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Being Spaniard, he does not see it as cruel, it is tradition. The American listens and thinks it would all be great fun, that not even burning people read the 'n' word is anywhere near as much fun. So what does Twain mean to say by this? I would like to think he meant how can any one country rant about the cruelty in another when there are even more cruel and horrible things happening within their own borders.
Here are Mongrel and Sage-Brush, the two horses who were carrying the Spaniard and the American and listened to the conversation. They are created as they are; they cannot help it. They are only brutal because that is their make; brutes would be brutal if it was their make. Why should he treat dumb animals that way when they are not doing any harm?
I have heard so. It is held on Sunday.
The Descriprion of the Horses tale by Mark Twain - Book Report/Review Example
He believed we do not have to go there unless we deserve it. View 2 comments. Jul 24, Gary rated it liked it. I do normally enjoy the writing of Mark Twain and find it a welcome change from my usual psychological thrillers that I tend to read. But on this occasion I was disappointed, I had previously enjoyed 'The Dog's tale' and was hoping for something very similar but from a horses perspective but I found this short story on the whole a total let down. The book starts promising with the narrative from 'Soldier Boy' who was Buffalo Bill's horse and is amusing but this changes to a tale of Soldier Boy's I do normally enjoy the writing of Mark Twain and find it a welcome change from my usual psychological thrillers that I tend to read.
The book starts promising with the narrative from 'Soldier Boy' who was Buffalo Bill's horse and is amusing but this changes to a tale of Soldier Boy's relationship with Cathy. There are much better books by Mark Twain and I would suggest avoiding this one. Sep 15, Nicole Clarkston rated it liked it. This review has been hidden because it contains spoilers. To view it, click here. We were perfectly charmed in the beginning, loving Twain's wit and humor, but it felt like a bait and switch at the end.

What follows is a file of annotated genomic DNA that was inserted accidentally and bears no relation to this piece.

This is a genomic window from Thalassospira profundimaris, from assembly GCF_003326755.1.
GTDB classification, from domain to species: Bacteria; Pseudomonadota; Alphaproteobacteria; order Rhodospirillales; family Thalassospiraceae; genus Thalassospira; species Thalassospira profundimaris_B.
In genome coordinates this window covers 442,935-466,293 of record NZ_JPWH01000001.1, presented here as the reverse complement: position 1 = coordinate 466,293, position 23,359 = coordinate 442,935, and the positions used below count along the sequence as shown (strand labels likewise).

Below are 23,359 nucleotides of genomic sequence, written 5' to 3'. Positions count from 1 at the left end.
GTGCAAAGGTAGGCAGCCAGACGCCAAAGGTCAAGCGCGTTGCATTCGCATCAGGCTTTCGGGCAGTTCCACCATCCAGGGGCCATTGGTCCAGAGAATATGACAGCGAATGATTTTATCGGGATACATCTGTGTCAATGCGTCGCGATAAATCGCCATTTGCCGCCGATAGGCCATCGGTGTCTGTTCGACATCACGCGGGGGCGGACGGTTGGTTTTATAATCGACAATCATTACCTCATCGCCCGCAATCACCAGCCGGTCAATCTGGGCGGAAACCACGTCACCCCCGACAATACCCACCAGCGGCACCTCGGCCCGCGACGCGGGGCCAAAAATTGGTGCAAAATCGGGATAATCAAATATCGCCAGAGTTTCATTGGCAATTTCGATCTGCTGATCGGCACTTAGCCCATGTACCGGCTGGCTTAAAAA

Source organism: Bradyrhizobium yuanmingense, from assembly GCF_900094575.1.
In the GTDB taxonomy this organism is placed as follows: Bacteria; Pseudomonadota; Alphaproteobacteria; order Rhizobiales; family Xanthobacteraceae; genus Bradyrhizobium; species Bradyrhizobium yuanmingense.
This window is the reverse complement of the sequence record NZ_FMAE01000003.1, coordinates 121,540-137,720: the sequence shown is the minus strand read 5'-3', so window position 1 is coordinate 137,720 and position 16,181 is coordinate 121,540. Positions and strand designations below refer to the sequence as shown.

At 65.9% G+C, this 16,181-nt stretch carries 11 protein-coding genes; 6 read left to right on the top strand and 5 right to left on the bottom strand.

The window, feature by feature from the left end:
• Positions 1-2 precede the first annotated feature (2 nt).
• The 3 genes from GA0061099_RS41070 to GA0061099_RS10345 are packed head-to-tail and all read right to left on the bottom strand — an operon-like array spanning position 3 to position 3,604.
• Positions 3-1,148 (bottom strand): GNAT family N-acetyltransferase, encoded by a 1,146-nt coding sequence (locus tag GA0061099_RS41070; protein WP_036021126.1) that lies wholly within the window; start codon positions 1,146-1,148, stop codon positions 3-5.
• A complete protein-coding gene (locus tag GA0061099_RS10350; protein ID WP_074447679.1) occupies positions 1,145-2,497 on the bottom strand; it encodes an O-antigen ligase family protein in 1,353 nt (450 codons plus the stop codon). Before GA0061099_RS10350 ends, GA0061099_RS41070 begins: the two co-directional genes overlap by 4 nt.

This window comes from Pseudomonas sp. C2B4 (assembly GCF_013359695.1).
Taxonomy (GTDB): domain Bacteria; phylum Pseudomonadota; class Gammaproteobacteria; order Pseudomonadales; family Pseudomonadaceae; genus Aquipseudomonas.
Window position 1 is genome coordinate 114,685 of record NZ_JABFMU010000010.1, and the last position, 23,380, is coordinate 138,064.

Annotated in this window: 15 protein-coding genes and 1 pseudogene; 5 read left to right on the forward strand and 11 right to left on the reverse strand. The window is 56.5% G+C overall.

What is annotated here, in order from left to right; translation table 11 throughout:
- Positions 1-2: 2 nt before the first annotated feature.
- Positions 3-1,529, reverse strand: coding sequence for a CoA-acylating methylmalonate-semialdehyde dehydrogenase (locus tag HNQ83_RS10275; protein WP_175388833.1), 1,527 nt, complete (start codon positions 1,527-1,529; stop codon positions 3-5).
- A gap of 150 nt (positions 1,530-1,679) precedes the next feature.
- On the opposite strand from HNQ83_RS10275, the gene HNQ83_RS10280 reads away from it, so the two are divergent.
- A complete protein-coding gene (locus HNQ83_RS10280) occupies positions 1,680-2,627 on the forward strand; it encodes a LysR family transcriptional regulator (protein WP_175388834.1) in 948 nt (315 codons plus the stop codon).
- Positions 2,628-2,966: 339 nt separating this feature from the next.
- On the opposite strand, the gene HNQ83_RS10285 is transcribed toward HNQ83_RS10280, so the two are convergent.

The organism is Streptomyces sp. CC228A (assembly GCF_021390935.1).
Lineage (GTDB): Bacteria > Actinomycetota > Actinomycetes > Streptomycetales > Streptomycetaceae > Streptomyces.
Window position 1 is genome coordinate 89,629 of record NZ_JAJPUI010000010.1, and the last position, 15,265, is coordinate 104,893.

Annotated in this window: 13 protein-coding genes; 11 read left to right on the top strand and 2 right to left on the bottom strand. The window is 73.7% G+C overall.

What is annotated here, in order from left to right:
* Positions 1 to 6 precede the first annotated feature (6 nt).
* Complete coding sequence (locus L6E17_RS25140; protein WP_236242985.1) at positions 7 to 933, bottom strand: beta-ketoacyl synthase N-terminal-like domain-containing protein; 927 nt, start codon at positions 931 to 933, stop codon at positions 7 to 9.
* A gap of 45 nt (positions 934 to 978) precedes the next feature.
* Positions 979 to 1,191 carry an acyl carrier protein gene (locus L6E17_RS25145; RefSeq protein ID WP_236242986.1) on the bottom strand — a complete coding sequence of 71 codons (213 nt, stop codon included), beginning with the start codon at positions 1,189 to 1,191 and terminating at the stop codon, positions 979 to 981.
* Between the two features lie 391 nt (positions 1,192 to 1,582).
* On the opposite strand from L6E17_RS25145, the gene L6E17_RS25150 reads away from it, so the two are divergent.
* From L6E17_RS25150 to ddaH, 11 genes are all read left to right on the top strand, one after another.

A horse story became a girl story, which became a treatise on the cruelties of bullfighting.
A horse that is irritated or unhappy may violently swish its tail from side to side, and an extremely angry animal may go so far as to wring its tail up and down as well as side to side. A horse that is content will usually have the dock of the tail in a relaxed state, not moving other than to sway with the natural movement of the animal.
In cold weather, horses may stand with their hindquarters facing into the wind and their tails clamped tightly to their buttocks in order to protect their bodies from the weather. If veterinary treatment involves inspection of the anus, or in a mare , the vagina, the horse may clamp down its tail in order to protect these sensitive regions, though a human handler is usually able to move the tail away by bringing it sideways. A horse may stomp its hind feet and swish its tail as a precursor to kicking, but sometimes the tail movement and the actual kick come in quick succession before the recipient of the kick is able to avoid it.
A horse that is about to buck may sometimes tense and curve or "kink" its tail in a distinctive fashion, although this action will not be visible to the rider, who is generally facing forward. When in harness or under saddle, the horse may express displeasure or resistance to a handler's commands, particularly a rider's leg command to move forward, by twisting or wringing its tail. The use of spurs may result in particularly strong expressions of irritation.
Because tail-swishing can indicate a horse resistant to a rider's commands, the practice is generally penalized at horse shows in events where manners or responsive performance are judged. In certain breeds, a high- or low-carried tail is considered a breed conformation trait. Thick or thin hair may also be a breed trait as well as straight or wavy hair.
Color of the tail is linked to the overall equine coat color of the horse and is generally not a breed trait unless the overall color is selected for within a breed.